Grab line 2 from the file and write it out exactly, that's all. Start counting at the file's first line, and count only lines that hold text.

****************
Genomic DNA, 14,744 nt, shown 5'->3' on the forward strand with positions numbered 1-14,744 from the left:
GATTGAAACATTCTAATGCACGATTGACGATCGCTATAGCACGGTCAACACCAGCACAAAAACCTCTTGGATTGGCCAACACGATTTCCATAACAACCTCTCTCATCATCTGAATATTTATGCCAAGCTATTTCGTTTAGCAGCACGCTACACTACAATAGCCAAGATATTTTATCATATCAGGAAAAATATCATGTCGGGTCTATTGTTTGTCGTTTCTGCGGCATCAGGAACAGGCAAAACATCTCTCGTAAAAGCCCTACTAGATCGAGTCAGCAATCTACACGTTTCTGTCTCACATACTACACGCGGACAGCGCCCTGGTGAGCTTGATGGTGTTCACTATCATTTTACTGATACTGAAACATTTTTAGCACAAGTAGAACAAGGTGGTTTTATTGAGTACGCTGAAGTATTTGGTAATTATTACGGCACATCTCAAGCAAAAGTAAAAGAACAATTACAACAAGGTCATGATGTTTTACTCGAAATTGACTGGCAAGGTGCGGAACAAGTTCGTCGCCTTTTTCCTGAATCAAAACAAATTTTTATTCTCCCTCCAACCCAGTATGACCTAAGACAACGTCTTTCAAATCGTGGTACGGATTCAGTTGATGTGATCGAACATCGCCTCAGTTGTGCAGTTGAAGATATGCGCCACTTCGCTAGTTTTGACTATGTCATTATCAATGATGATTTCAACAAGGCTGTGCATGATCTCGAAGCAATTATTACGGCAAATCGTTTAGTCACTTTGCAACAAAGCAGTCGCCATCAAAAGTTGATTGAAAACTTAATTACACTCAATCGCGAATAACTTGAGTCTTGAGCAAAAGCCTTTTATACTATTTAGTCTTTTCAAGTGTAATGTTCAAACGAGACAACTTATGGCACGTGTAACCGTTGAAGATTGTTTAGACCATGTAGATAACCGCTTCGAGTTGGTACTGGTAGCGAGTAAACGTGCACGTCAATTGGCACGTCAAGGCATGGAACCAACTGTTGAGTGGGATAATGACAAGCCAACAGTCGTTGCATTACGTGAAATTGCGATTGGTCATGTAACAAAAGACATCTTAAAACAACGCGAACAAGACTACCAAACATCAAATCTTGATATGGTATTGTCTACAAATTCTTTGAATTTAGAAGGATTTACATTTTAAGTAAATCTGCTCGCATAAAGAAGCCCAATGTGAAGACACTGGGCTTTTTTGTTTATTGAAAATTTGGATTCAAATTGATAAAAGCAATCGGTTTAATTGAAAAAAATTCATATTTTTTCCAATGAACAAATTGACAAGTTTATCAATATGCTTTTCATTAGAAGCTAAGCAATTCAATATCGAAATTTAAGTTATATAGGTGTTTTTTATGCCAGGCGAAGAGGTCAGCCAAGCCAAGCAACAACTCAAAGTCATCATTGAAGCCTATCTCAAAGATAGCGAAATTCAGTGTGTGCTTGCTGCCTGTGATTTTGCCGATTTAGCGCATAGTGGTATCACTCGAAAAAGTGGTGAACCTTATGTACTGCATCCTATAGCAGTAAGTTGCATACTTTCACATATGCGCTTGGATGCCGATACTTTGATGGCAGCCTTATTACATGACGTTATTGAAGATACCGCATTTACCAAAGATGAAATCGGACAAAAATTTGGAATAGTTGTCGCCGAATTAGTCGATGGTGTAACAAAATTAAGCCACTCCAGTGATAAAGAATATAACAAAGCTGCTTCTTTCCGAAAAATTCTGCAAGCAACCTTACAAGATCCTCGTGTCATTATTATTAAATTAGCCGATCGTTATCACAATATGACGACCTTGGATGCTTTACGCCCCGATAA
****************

GATTGAAACATTCTAATGCACGATTGACGATCGCTATAGCACGGTCAACACCAGCACAAAAACCTCTTGGATTGGCCAACACGATTTCCATAACAACCTCTCTCATCATCTGAATATTTATGCCAAGCTATTTCGTTTAGCAGCACGCTACACTACAATAGCCAAGATATTTTATCATATCAGGAAAAATATCATGTCGGGTCTATTGTTTGTCGTTTCTGCGGCATCAGGAACAGGCAAAACATCTCTCGTAAAAGCCCTACTAGATCGAGTCAGCAATCTACACGTTTCTGTCTCACATACTACACGCGGACAGCGCCCTGGTGAGCTTGATGGTGTTCACTATCATTTTACTGATACTGAAACATTTTTAGCACAAGTAGAACAAGGTGGTTTTATTGAGTACGCTGAAGTATTTGGTAATTATTACGGCACATCTCAAGCAAAAGTAAAAGAACAATTACAACAAGGTCATGATGTTTTACTCGAAATTGACTGGCAAGGTGCGGAACAAGTTCGTCGCCTTTTTCCTGAATCAAAACAAATTTTTATTCTCCCTCCAACCCAGTATGACCTAAGACAACGTCTTTCAAATCGTGGTACGGATTCAGTTGATGTGATCGAACATCGCCTCAGTTGTGCAGTTGAAGATATGCGCCACTTCGCTAGTTTTGACTATGTCATTATCAATGATGATTTCAACAAGGCTGTGCATGATCTCGAAGCAATTATTACGGCAAATCGTTTAGTCACTTTGCAACAAAGCAGTCGCCATCAAAAGTTGATTGAAAACTTAATTACACTCAATCGCGAATAACTTGAGTCTTGAGCAAAAGCCTTTTATACTATTTAGTCTTTTCAAGTGTAATGTTCAAACGAGACAACTTATGGCACGTGTAACCGTTGAAGATTGTTTAGACCATGTAGATAACCGCTTCGAGTTGGTACTGGTAGCGAGTAAACGTGCACGTCAATTGGCACGTCAAGGCATGGAACCAACTGTTGAGTGGGATAATGACAAGCCAACAGTCGTTGCATTACGTGAAATTGCGATTGGTCATGTAACAAAAGACATCTTAAAACAACGCGAACAAGACTACCAAACATCAAATCTTGATATGGTATTGTCTACAAATTCTTTGAATTTAGAAGGATTTACATTTTAAGTAAATCTGCTCGCATAAAGAAGCCCAATGTGAAGACACTGGGCTTTTTTGTTTATTGAAAATTTGGATTCAAATTGATAAAAGCAATCGGTTTAATTGAAAAAAATTCATATTTTTTCCAATGAACAAATTGACAAGTTTATCAATATGCTTTTCATTAGAAGCTAAGCAATTCAATATCGAAATTTAAGTTATATAGGTGTTTTTTATGCCAGGCGAAGAGGTCAGCCAAGCCAAGCAACAACTCAAAGTCATCATTGAAGCCTATCTCAAAGATAGCGAAATTCAGTGTGTGCTTGCTGCCTGTGATTTTGCCGATTTAGCGCATAGTGGTATCACTCGAAAAAGTGGTGAACCTTATGTACTGCATCCTATAGCAGTAAGTTGCATACTTTCACATATGCGCTTGGATGCCGATACTTTGATGGCAGCCTTATTACATGACGTTATTGAAGATACCGCATTTACCAAAGATGAAATCGGACAAAAATTTGGAATAGTTGTCGCCGAATTAGTCGATGGTGTAACAAAATTAAGCCACTCCAGTGATAAAGAATATAACAAAGCTGCTTCTTTCCGAAAAATTCTGCAAGCAACCTTACAAGATCCTCGTGTCATTATTATTAAATTAGCCGATCGTTATCACAATATGACGACCTTGGATGCTTTACGCCCCGATAA